Biology science tells us that humans are “primates of the family Hominidae with a well-developed brain making them capable of reason.” A mind emerges from how the body is put together. Science's concept is that body and the mind are not two things, but one. This one thing view of what makes a human is technically called “monism”.

From some philosophical views we are told that we think therefore we are. Thinking is what makes a person different from all other matter. These ideas can be expanded to include aliens as a part of person-hood. A human then becomes just a specific type of person, in the class of thinkers.

The human within.
This small sample of the debate about the definition of 'human' is at the heart of many struggles in our society today. Abortion, the death penalty, cloning, stem cell research, and even basic freedoms are all subject to arguments raging across the planet. At the root of them is a disagreement about what it is to be human.

We develop our opinions of humanness from our own experiences. Our lives, as lived, give us a sense of being human. We examine ourselves then thrust the result upon others. From religion, science and philosophy we are given ideas about what we are. We are left to determine, each for ourselves, what we are.

Assumptions about what we are, define who we are. When we threaten those assumptions, we lose our own context. Our self knowledge allows us to interact with the world in known ways. Redefining ourselves is a a most basic threat to our self identity. Changing our definitions of what we are scares us.

Humans: all are different, all are the same.

The journey between what we think and what we will come to know requires traveling through a valley of doubt. This journey is one worth taking as it leads us to a better of understanding of who we are. In this and in several of the next posts, we will be exploring the different views of what it means to be 'human'.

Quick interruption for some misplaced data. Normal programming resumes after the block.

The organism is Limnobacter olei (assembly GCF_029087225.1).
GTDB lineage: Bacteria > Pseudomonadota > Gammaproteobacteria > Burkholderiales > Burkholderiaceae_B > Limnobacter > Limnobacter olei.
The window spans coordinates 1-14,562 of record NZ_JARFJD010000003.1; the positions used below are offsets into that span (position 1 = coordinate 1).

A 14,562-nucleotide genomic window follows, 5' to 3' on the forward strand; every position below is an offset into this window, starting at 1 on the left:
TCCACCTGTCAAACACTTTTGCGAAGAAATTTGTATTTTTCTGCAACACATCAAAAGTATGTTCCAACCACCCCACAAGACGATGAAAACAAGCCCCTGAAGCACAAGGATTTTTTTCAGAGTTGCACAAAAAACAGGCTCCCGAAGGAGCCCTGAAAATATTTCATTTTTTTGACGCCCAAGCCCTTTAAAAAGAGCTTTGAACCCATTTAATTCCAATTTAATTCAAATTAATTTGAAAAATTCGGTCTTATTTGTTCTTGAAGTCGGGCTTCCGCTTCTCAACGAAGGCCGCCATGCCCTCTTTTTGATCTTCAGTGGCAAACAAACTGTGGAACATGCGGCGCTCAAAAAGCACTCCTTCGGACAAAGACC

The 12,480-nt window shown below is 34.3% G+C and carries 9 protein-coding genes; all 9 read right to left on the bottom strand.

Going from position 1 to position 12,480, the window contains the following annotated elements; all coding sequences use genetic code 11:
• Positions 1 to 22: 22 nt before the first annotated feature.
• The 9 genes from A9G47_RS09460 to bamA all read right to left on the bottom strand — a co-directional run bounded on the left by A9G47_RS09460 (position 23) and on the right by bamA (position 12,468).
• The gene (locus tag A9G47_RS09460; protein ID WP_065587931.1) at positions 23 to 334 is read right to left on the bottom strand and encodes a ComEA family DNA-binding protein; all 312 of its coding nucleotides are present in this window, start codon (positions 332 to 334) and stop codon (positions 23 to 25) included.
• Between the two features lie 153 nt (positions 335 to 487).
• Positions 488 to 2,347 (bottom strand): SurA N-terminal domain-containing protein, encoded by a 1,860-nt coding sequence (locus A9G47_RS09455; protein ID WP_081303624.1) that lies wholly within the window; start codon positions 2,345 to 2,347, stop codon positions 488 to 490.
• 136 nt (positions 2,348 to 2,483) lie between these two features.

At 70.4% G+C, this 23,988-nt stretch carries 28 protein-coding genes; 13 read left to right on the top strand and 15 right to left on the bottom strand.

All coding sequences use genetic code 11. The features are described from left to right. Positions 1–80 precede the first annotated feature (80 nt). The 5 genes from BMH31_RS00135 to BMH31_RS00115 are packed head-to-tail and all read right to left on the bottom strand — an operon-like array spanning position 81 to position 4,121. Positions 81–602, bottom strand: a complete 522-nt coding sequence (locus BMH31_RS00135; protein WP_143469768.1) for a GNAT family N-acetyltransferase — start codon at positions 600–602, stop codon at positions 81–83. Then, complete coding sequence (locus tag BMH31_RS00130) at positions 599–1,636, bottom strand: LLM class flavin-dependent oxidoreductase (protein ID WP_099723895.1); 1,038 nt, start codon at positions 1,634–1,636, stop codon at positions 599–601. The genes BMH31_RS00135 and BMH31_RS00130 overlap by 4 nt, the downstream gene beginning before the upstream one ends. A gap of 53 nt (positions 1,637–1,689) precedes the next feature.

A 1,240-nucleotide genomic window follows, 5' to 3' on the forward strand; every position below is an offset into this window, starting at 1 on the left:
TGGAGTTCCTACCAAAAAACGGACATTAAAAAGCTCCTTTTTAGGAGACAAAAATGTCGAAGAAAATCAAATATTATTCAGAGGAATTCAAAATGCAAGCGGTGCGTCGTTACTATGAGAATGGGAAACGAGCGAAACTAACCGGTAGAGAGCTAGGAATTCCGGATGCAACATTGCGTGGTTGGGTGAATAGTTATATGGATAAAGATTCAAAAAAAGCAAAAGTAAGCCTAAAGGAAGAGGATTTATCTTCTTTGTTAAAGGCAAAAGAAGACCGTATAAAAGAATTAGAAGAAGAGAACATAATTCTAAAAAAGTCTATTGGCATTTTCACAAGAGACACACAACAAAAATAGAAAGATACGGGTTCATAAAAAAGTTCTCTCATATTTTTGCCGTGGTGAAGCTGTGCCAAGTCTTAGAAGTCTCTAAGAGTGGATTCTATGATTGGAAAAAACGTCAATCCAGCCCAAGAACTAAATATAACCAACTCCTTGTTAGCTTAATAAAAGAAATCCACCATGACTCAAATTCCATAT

Less Than Human

There is no common definition of what it means to be human. A standard meaning of human that all can agree to for all time may not be possible.  The definition of 'human' changes by time and culture. There are many ways that humans are divided into classes that are perceived superior and inferior. Sub-humans, slaves, and not-yet-humans are just some of the ideas used to define what is human and what is not.

In ancient Sparta, if a baby was considered puny or deformed it was thrown away.  Until a council of elders examined the baby, it was not a human.  Once the baby past the test it became a human.

Dividing human-ness.
The traditional Indian caste system divided the labor and power of individuals according to strict lines. Person-hood was defined people as more human or less human depending upon their origin and birth.  The rights, responsibilities and potential types of careers were determined by caste.

In the original U.S. Constitution, humanity was segregated by a value system that designated persons who were not free as being only counted as three-fifths of a person for purposes of representation and taxation.  This multi-class system determined humans in gradations between human and property.

Nazi's described Jews, gypsies and others as Untermenschen or sub-humans.  Sub-humans did not need to be considered as having rights and were seen as a drag on society's progress.  Killing a sub-human was not murder, but rather eugenics to protect the gene pool.

Less than human?
Hutus involved in the Rwanda genocide thought of Tutsis as cockroaches rather than people. Similarly to the Nazis, Tutsis where defined as pests. Pests were viewed as a contamination that needed elimination.

In each of these cases, actions based on the definition of human seemed  right and just.  The definition of what is a human allowed certain behaviors.  

Even our current culture provides us with a context for defining what we are. Our definition of humanity allows us to act with each other in ways that seem fit for that moment and place.  These older and foreign definitions of humanity seem alien to our current ways of thinking.  They should however cause us to pause and reflect and ask if our definitions are correct because they are familiar.